Previewing the No. 13 team in the SEC, the South Carolina Gamecocks.
Let’s start here: picking the South Carolina Gamecocks to finish this low automatically means they will notch five to seven more wins than expected. Because Frank Martin’s at his best when universally doubted. That’s his M.O.
Over four seasons, I had a pretty good read on Martin’s program.
- 2014-15: Picked them 11th, finished 11th
- 2015-16: Picked 5th, finished 4th
- 2016-17: Picked 6th, finished 3rd
- 2017-18: Picked 13th, finished 12th
But then I lost the plot:
- 2018-19: Picked 10th, finished 5th
- 2019-20: Picked 12th, finished 6th
- 2020-21: Picked 7th, finished 12th
Pinning down this group presents us with the same problem. When you don’t like a roster, you naturally pick them to finish near the bottom, they excel. The same goes for loving a roster that underachieves. And this season, it would really be in Martin’s interests to prove the naysayers wrong. So, what’s in store this year?
Previous SEC Previews
#13 South Carolina Gamecocks
Last Season: 6 – 15 (4-12 in conference) No. 124 KenPom
My Prediction: 14 – 17 (5-13, 13th in conference)
The Masses Prediction: 5.3 – 12.7 (11th in conference)
SEC Media Prediction: 11th in conference
KenPom Projection: 16 – 14 (7-11 12th in conference) No. 86
HEAD COACH: Frank Martin | Tenth Season, 153-134
Last year was tough for Martin, who built his reputation on formidable, physical defenses and embracing fast-paced offenses. Lots of programs dealt with issues stemming from COVID-19. But the Gamecocks were hit especially hard. Martin twice tested positive for the virus, and the program endured multiple shutdowns. The program only played four non-conference contests and limped to a 6-15 record overall.
At the same time, Martin’s been rumored as a possibility for openings like UNLV, Cincinnati, and New Mexico. Despite taking the Gamecocks to a Final Four, the program couldn’t capitalize on the momentum—it’s just 57-60 over the last four years—and it’s fed the notion that Martin is looking for a way out. Frankly, I’m not sure Carolina’s administration would loathe a coaching search.
Martin’s elevated the floor after a decade on the job, but he has just one NCAA tournament trip and one top-50 finish in KenPom. So, this season feels like one where both sides may have to choose whether the relationship continues.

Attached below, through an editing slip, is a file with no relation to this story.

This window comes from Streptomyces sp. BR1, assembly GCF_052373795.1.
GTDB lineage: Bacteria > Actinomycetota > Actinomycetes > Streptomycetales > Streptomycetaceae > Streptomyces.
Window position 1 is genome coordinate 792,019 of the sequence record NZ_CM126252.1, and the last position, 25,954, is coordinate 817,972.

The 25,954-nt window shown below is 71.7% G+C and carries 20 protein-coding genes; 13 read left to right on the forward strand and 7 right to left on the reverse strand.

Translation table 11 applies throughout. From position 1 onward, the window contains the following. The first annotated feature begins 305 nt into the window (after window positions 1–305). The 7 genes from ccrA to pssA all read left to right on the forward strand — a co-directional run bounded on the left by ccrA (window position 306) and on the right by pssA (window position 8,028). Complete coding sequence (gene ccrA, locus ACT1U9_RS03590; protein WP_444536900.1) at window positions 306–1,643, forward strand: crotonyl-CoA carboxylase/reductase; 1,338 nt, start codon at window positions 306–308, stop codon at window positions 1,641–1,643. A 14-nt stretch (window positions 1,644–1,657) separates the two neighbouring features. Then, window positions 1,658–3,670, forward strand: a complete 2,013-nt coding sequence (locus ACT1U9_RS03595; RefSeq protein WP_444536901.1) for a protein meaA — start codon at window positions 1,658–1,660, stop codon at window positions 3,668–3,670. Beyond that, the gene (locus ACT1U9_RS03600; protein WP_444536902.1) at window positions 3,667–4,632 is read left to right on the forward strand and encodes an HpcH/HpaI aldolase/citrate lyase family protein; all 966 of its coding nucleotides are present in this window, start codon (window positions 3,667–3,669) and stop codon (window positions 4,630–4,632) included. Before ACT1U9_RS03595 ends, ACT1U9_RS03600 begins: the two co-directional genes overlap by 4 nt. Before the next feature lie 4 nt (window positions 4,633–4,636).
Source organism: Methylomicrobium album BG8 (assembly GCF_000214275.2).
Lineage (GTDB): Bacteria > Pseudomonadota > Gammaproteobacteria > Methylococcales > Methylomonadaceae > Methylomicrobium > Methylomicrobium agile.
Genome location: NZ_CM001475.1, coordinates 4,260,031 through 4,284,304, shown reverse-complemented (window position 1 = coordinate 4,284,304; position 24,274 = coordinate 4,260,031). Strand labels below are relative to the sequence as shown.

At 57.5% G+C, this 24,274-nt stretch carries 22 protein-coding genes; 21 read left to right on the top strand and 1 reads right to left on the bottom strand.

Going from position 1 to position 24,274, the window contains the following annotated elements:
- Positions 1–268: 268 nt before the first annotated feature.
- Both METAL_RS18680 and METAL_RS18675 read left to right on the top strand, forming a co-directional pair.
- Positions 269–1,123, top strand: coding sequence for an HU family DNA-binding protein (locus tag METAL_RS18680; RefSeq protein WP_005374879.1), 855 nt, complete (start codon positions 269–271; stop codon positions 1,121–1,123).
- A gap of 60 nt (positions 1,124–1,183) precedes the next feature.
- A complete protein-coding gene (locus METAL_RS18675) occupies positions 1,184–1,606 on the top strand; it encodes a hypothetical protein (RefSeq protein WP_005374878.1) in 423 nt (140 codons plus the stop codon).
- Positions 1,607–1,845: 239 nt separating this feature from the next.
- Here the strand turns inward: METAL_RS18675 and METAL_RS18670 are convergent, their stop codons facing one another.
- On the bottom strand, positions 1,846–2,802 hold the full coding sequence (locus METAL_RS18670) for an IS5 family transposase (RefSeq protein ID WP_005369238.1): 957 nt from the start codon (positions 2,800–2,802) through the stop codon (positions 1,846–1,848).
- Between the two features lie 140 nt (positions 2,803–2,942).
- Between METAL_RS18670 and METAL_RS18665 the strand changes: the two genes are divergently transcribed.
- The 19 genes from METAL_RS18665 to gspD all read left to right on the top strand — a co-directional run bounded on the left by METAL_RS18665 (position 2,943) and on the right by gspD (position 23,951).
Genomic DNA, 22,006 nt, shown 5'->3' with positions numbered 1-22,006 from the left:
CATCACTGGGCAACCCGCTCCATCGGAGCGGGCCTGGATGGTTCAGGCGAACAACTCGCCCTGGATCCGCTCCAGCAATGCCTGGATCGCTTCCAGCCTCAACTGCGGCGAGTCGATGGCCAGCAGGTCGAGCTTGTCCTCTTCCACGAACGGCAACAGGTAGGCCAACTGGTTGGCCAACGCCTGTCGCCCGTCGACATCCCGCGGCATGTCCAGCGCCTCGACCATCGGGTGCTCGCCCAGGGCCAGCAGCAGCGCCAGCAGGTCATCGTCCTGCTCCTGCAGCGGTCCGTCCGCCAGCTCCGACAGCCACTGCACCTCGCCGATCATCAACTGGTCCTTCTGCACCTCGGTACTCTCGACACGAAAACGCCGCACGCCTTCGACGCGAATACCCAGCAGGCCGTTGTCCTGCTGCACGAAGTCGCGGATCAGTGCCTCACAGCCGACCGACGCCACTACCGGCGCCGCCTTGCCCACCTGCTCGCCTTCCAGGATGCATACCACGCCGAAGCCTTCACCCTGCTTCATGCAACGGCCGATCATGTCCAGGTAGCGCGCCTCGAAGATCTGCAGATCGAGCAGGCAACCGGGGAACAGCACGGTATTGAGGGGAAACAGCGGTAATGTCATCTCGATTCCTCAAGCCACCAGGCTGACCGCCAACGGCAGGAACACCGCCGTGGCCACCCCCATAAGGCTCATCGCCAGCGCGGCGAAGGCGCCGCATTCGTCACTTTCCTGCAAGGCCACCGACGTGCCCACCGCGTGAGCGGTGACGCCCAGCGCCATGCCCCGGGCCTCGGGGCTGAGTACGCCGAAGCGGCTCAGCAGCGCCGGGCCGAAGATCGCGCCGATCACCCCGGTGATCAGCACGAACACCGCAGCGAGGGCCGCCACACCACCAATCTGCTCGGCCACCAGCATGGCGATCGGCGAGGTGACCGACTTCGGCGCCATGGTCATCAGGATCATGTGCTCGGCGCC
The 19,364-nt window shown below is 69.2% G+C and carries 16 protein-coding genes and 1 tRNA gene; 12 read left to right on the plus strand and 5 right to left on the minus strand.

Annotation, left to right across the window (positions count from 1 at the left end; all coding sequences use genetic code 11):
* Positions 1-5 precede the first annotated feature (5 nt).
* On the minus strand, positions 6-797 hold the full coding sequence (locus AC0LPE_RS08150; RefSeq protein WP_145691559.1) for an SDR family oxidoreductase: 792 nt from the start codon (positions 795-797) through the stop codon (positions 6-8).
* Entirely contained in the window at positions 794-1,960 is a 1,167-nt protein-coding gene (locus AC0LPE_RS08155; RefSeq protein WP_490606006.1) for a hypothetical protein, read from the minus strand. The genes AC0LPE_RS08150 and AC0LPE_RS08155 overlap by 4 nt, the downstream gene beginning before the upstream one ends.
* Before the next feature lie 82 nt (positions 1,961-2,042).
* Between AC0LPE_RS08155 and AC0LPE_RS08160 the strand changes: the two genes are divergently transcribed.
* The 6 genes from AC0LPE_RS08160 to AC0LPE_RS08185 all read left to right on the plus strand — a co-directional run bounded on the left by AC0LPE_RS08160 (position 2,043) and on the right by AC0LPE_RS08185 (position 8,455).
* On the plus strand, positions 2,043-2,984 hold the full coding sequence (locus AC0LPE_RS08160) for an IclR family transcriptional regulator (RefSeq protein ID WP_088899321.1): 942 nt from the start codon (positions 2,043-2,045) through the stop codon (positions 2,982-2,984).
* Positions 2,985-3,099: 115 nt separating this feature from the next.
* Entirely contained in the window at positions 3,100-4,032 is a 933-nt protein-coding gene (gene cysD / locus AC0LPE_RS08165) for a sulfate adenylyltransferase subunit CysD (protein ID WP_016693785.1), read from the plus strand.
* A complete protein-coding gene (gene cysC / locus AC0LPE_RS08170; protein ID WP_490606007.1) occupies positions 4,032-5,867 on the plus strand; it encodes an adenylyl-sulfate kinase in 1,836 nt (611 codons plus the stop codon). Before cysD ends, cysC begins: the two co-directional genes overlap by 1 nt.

Seat Temp: WARM
As mentioned, South Carolina has had just one appearance in the big dance this decade. The chart also reinforces the slowly declining on-court performance. I consider last year more of an aberration than anything, but there’s still a trend emerging. And as you’ll see, I’m not sure this is the year where the Gamecocks bounce back.
It’s also worth asking: what are the expectations from Martin’s bosses for the program? If they move on, is there the commitment from the school and its fanbase to elevating it beyond one whose ceiling is a mid-table finish?
Given how the program’s stagnated, a healthy bit of roster churn isn’t the worst thing. This offseason, the Gamecocks lost 60 percent of its possessions. Just one player, A.J. Lawson, went pro. The remainder hopped in the transfer portal.
Lawson was one of the few reliable offensive threats on the roster, leading the Gamecocks in minutes and points. When he sat, they were six points worse per 100 possessions, per hooplens.com. The other departures make up a collection of players who flashed but didn’t consistently fill their roles.
At his best, Justin Minaya was a low-usage, high-efficiency veteran. But he struggled to stay healthy, and when he returned as a redshirt sophomore, he was far from the shooter who hit a 36 percent clip from long range. Trae Hannibal, Seventh Woods, and T.J. Moss both played a healthy amount of minutes for a backcourt that needed consistent scoring, and none provided it.
Jalyn McCreary saw limited minutes around the basket the last two seasons, but his offensive rating never eclipsed 100.0. I was a little surprised to see Alanzo Frink transfer, but he also struggled with injuries last year and saw limited action in the first three games due to an undisclosed medical issue. Finally, Trey Anderson was a lightly used wing from the West Coast, so it wasn’t surprising to see him transfer closer to home.
Keyshawn Bryant | SENIOR | COMBO FORWARD
Bryant is one of those players who is hard to figure out. He’s a freak athlete and a monster in transition, but his shooting can be a handicap in the half-court. No, you don’t want him initiating offense, but you can play him all over the rest of the floor. He’s assertive and unafraid to meet anyone at the rim as a secondary attacker. However, Bryant also did improve his shooting last year, and taking another step forward could make him nearly impossible to defend.